So much of our lives and our relationships are narrowed down or broadened by our perspective. Like artists who can paint the same scene in multiple ways, we also view life from our individual vantage points. Vantage point is all about the perspective where the artist is standing in relationship with a vanishing point in a far horizon of sand and sea or a great land mass with clouds in even greater mass. Or it might be an eagle’s eye or yours in a small hand mirror.
How you choose to see things is much like a movie director’s or photographer’s, in which you decide your distance in relationships afar or pulled-in closely, so close you can detail another’s profile, eye or ear, a lock of hair. Let’s examine three stories.
For you see, I like telling stories, the true kind, not the lying kind,
nor the fictional kind.
I see that in my granddaughters as they all have been lost within their individual imaginary worlds. Sometimes they’re side by side with sisters or cousins, placing 4″ Belle, Cinderella and Anna figures in the Veggie Tale castle and Sophie’s Pet Salon.
They’re each creating narratives and actions—fiction threaded through their nonfiction from their life experiences, melding them with movies enjoyed in much much fantasy.
I’m drawn to the nonfiction kind.
According to Ramsdell’s essay, “nonfiction expressions are numberless.”
Yes, we tell stories to explain ourselves.
Stories have the power to illuminate to another what events and relationships have been layered into our lives to build upon our todays, affecting our tomorrows.
Our stories carry through our lives and illustrate who we are now because of where we’ve been.
They offer relevance to our truths, kinship to our causes, establishing us as firm believers in its remedy.
Telling our stories explains us, and if we’re listening to others, they connect us.
We imagine our lives in its instant shots (maybe selfies?), scenes and sequences. We live them–these stories of ours and others–in the long-shot up to an extreme close-up shot.
Initially we usually don’t care to pull in too close, not sure if that person is the real deal perceived. When we do, sometimes we decide to pull back our zoom lens from this awkward intimacy, the candid reality we’re not sure we can handle.
Our Snapshots in Life
In Sharry Wright’s essay “Snapshot,” she shares just that—a snapshot—two run-on sentences, one per paragraph. It’s a scene I’ve relived during National Lampoon’s Christmas’ many reruns during the holidays. (Quick disclaimer: I’ve yet to watch it from start to finish.) In Wright’s tale she describes her big crazy family in its time—fifty years before—and with the same distance now and then— arm’s length, as in a looong arm’s length. We readers are behind her watching over her shoulder distantly. A ceiling view perhaps?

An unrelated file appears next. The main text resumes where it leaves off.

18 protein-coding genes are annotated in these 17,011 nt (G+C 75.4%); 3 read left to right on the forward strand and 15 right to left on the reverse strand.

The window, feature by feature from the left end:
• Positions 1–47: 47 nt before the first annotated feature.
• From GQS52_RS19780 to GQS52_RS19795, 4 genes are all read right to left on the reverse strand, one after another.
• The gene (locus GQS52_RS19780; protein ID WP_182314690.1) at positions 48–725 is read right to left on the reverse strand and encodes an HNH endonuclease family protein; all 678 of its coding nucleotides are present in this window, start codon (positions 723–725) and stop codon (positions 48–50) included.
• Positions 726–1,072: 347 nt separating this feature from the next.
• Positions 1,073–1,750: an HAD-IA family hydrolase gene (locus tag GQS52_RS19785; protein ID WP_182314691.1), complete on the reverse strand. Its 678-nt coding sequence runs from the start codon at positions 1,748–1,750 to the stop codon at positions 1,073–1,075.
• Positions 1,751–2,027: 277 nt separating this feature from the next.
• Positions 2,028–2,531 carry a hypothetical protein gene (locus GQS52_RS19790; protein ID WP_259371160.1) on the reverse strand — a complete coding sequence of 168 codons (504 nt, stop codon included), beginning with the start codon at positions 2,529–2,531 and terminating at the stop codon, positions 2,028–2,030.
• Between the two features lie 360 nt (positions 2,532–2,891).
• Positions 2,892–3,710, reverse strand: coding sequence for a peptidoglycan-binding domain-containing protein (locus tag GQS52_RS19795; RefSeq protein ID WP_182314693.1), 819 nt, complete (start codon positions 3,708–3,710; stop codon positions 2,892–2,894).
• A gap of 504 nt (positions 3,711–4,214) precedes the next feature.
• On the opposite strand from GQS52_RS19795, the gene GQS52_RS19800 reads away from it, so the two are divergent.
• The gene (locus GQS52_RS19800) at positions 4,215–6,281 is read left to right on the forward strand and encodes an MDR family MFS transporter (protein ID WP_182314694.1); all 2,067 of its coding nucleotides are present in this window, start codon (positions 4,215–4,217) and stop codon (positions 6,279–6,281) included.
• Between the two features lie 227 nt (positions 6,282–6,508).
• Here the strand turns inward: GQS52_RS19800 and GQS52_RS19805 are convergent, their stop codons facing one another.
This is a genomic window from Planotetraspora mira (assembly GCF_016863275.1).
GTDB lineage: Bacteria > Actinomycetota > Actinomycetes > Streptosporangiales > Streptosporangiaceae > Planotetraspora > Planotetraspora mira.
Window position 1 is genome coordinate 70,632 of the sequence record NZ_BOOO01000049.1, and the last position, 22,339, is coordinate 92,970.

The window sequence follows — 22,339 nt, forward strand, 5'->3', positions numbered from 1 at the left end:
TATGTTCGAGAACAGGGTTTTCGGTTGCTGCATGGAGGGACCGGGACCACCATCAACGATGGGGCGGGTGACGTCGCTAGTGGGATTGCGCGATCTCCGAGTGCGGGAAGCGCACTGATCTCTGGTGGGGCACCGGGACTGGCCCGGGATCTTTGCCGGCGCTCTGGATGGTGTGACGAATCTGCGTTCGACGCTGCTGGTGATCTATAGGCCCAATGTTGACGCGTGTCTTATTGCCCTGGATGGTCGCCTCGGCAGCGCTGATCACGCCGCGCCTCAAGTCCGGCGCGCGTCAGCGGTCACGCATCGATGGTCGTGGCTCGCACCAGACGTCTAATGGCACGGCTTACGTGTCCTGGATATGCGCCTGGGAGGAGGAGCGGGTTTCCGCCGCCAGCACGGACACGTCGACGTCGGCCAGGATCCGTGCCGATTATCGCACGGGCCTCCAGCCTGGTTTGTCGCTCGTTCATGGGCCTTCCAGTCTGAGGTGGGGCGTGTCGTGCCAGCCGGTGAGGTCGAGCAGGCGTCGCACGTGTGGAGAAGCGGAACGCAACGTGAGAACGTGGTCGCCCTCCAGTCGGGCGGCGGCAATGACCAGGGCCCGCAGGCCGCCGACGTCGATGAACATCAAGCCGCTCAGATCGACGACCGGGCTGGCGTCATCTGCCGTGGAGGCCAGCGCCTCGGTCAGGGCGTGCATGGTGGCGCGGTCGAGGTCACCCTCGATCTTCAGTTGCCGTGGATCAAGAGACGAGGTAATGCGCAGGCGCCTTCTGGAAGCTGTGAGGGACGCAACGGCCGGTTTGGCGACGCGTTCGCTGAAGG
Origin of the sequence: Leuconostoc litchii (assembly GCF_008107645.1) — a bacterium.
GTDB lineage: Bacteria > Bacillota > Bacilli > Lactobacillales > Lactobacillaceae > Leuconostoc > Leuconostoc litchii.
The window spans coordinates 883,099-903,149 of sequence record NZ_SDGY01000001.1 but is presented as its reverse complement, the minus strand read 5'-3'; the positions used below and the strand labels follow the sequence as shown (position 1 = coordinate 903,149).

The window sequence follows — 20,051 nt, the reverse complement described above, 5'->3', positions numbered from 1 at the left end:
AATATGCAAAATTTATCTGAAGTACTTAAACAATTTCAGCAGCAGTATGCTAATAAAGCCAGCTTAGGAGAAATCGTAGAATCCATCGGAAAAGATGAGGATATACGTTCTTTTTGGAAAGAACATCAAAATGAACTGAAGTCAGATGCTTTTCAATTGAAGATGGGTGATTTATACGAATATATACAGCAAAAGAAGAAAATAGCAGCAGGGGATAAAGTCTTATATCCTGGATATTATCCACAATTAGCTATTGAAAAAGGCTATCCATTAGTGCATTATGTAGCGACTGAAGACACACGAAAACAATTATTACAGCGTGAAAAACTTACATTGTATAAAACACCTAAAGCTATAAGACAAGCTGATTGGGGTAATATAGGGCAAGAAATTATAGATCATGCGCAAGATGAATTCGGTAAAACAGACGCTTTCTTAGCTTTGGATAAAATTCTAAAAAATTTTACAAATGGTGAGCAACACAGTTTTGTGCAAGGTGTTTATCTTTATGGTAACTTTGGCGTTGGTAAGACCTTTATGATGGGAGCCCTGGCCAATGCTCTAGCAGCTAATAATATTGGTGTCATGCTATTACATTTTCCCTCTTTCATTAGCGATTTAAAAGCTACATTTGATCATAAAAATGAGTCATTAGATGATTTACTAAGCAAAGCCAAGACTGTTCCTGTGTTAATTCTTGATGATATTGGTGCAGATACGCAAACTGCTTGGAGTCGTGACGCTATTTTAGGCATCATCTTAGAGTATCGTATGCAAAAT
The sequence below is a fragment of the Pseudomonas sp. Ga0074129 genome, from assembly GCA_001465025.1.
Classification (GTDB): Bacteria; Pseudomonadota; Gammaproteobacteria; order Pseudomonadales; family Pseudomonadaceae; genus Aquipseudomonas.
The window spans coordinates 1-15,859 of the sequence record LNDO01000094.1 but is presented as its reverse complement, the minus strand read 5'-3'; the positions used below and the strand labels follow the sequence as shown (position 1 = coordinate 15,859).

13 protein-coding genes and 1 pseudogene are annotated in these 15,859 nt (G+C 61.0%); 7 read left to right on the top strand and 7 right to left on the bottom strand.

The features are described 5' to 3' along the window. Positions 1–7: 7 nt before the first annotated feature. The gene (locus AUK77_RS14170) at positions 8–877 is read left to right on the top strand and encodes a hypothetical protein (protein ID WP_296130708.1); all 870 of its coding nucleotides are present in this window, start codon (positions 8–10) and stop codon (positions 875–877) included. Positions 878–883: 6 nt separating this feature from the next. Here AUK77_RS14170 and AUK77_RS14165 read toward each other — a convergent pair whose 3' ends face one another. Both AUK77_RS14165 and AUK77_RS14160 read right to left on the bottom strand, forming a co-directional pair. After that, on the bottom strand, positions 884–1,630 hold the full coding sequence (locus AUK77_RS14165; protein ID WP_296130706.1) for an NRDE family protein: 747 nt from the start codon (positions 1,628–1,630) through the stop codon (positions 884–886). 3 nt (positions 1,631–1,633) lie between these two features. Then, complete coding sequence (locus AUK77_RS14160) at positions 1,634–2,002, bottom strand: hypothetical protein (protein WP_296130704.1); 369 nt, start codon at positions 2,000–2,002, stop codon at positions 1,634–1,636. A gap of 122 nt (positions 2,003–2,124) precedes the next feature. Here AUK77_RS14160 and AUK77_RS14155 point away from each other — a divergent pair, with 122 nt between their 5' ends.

It doesn’t take much to spur her thoughts to that day: a flight of stairs does it. It was the Christmas when the usual happened, “Great Uncle Earl said the blessing in his Baptist deacon’s voice,” and the unusual “Great Aunt Velma (seventy-two at the time, [she describes] my mother’s mother’s sister) got up from the dining room table.”
And a gloriously set table it was.
To the narrator’s frustration before the food could be served, Great Aunt Velma had to take a snapshot of the turkey. In jest, Wright shares the calamity of Aunt Velma opening the door to the basement, not the closet where her camera was stored, only for Velma to fall down those stairs to her death. Emotionless, this hungry preteen opened the phone book for the number to call for an ambulance.
Wright’s detachment allows us to see this as a comedy with caricatures of relatives we’ve experienced in our lives, at best, or a National Lampoon movie, at worst.
A How-To Deal with Death Narrative
In Lisa Harris’ “Writing the Sharp Edges of Grief” we approach distantly with a twenty-year old. Harris goes with other volunteers from a youth outreach program to express her rehearsed condolence to comfort a high school sophomore. Nile had just lost his father to cancer. Harris is sure, even though she’s never experienced death, she knows just what to do. She’s studied Kubler-Ross’s five stages of grief in her Psych 101. She notes a facedown paperback of On Death and Dying. Oh, yes, she knows all about that book.
She’s disarmed though by the boy’s mother’s friendly greeting, cheerfully walking the group of friends back to her son’s room. The son Nile also acts as though all is well. So have they already cycled through those five stages? Conversations flow easily. Observant Harris pulls in the camera’s eye to a close-up of the trashcan with its overflowing wadded-up tissues: signs of grief.
Harris writes, drawing us closer to her thoughts and emotional response, “I had knocked on Nile’s door expecting a cliché, expecting flowers and cards, shaky hugs and tears. But Nile’s grief was not public, not a thing to be shared with his youth leader.” She had come to comfort a hurting fifteen year old, instead finding crumpled tissues and with it the depth of empathy.